The important point is they must come forward by November with $1.8 trillion in savings that will help get us back on the right path—the path to good fiscal management. And the debt ceiling is not increased in that second step until they do. That’s making sure that we fulfill our responsibility and do things in the right order.
This bill also provides that we have vote on a Balanced Budget Amendment, and that vote on the Balanced Budget Amendment must be sometime between October and the end of the year.
I, and others, have cosponsored a Balanced Budget Amendment. I strongly believe that’s what we need. I understand there are differences of opinion, but when you look at the situation, you recognize we need that fiscal discipline here in Washington, D.C. If you think about a Balanced Budget Amendment for a minute, how does it work? It works in a way that gets everybody involved, not just here in Washington, D.C., but throughout this great nation. What are we really doing? By passing a Balanced Budget Amendment in the Congress—which we have to do with two-thirds of the Senate and two-thirds of the House—what we’re really doing is starting that Balanced Budget Amendment on its way throughout this country. We’re saying to the good people of this country, “What do you want to do?”
Why not ask the people?
That’s how our democracy works. Ask them, “Do you want to make sure we have a Balanced Budget Amendment that requires Congress to see that year in and year out we are living within our means?”
Forty-nine states have either a constitutional or a statutory requirement to balance their budget. Forty-nine states live within their means. Cities, counties, families, and businesses live within their means. Three-fourths of the states would have to ratify that Balanced Budget Amendment as well. So we go out to the people and we say, “Look, we think we need a Balanced Budget Amendment, and we’re going to make sure that you have an opportunity to say what you think.” I believe that’s exactly what we should do.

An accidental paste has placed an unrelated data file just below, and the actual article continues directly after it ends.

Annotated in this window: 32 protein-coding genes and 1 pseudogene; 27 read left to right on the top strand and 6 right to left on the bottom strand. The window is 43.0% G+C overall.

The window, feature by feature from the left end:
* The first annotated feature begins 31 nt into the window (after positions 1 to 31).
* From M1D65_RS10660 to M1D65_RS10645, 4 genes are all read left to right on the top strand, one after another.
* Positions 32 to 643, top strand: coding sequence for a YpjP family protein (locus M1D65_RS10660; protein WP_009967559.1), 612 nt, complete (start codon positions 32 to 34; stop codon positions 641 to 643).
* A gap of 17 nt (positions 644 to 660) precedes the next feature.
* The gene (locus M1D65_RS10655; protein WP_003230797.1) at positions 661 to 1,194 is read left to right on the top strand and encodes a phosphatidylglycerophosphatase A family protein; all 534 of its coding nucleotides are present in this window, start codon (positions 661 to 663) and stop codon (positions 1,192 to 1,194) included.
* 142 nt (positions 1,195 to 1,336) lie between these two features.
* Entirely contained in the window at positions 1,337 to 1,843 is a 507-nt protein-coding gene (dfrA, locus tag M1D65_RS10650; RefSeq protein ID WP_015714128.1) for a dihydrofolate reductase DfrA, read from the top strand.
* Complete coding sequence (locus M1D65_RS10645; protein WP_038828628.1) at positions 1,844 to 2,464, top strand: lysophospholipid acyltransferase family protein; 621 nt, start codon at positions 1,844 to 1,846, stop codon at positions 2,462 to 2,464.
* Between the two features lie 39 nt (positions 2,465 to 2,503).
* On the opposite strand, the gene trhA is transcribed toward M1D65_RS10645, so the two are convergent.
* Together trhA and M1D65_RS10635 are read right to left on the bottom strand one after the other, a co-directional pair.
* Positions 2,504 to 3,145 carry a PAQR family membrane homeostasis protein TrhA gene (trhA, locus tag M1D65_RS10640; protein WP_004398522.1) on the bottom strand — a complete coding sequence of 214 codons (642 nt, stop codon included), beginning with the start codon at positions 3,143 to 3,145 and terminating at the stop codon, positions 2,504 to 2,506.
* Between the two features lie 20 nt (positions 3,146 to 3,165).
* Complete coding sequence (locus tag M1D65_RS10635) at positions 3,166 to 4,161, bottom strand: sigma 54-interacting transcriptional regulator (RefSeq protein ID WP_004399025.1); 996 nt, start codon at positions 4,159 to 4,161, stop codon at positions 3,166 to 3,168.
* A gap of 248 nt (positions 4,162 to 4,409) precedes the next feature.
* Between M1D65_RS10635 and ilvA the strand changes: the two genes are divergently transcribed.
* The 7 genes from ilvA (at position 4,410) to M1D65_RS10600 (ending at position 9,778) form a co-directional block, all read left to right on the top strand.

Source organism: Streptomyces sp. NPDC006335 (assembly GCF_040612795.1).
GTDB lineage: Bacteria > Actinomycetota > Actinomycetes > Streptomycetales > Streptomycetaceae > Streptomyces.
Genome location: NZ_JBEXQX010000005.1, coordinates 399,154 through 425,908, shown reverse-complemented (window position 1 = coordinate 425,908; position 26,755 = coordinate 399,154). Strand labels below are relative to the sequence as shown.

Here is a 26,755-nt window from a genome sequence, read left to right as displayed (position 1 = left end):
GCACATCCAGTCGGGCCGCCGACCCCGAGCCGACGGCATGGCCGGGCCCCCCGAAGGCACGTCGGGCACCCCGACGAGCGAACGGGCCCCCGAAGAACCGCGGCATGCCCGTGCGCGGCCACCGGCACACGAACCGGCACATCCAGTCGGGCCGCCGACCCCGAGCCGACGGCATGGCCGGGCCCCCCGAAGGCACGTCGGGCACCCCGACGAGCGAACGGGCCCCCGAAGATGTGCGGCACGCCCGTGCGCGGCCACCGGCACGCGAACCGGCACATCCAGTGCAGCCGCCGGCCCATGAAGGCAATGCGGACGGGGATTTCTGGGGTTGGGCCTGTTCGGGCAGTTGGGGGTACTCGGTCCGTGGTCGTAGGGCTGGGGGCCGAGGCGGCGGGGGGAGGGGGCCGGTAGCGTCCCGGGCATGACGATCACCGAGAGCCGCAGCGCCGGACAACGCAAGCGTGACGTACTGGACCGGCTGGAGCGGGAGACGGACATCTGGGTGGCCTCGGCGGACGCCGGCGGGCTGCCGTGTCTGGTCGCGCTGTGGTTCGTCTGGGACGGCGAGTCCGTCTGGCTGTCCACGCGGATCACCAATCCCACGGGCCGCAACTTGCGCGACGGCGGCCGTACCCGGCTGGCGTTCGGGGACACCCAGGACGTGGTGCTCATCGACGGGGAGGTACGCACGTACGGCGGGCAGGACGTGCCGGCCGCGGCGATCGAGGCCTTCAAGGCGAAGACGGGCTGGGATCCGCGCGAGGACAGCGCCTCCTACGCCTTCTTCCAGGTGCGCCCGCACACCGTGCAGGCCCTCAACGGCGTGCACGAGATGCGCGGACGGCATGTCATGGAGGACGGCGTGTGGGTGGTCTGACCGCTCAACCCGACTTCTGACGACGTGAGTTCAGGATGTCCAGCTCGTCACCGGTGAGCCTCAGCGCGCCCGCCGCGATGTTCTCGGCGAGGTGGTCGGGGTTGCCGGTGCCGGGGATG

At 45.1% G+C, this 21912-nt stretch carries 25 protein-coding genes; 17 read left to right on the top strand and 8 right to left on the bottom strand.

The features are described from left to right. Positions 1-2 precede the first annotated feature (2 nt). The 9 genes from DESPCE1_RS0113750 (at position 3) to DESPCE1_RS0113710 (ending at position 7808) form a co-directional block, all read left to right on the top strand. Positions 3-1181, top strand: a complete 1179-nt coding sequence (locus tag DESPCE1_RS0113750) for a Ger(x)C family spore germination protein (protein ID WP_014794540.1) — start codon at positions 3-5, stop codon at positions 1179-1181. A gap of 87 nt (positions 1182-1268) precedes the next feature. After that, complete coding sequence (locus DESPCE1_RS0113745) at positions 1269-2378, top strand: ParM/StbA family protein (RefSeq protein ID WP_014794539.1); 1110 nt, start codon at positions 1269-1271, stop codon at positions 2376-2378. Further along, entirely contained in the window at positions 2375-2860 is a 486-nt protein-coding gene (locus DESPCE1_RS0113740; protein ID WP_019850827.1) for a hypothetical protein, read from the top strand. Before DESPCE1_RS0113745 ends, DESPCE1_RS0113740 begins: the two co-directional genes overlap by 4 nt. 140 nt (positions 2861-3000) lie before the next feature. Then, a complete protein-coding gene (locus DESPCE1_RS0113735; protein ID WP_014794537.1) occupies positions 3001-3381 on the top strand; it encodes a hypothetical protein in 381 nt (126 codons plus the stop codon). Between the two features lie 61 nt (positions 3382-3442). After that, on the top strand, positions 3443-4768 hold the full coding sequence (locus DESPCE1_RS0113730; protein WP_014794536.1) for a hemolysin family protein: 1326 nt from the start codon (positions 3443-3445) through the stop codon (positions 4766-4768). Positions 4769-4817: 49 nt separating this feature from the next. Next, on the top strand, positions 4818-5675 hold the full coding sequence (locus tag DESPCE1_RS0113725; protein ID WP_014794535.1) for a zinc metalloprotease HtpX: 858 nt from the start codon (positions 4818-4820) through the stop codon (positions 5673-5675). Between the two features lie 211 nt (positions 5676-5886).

I bring experience as a governor. I served as a governor for ten years, and we were required to balance our budget every single year. Back in 2000-2002, we actually had to reduce our budget and make reductions across the board. So we went to the people, and we talked to them and said, “Here’s the plan. We don’t have the dollars right now to fund all the things you want. You know what we’re going to do? We’re going to make sure we live within our means and create a pro-growth environment that will enable business expansion, business growth, entrepreneurship and private investment to get this economy going, to get jobs and economic growth. Then with that growth, we’ll make sure we each year fund our priorities, that we set some aside for a rainy day and we do our best to continue to reduce the tax burden on our hardworking citizens.”
It doesn’t happen in a week, a month, a year or two years. It takes time to build to the position you want. But we can do it. We’ve done it before.
Look at the late 1980s. Coming out of the 1970s and early 1980s, we had stagflation—meaning high inflation and high unemployment and a growing deficit. But by creating a pro-growth environment and good fiscal management in the late 1980s, over the decade of the 1990s, we not only put people back to work, we eliminated that deficit and we built a surplus. We can do it again.It’s all about the right approach. Today we need to take that first step. I come back to where I started. It may not be the plan exactly the way everybody wants it, but it’s a plan that we can approve, and it brings together concepts that people on both sides of the aisle have brought forward.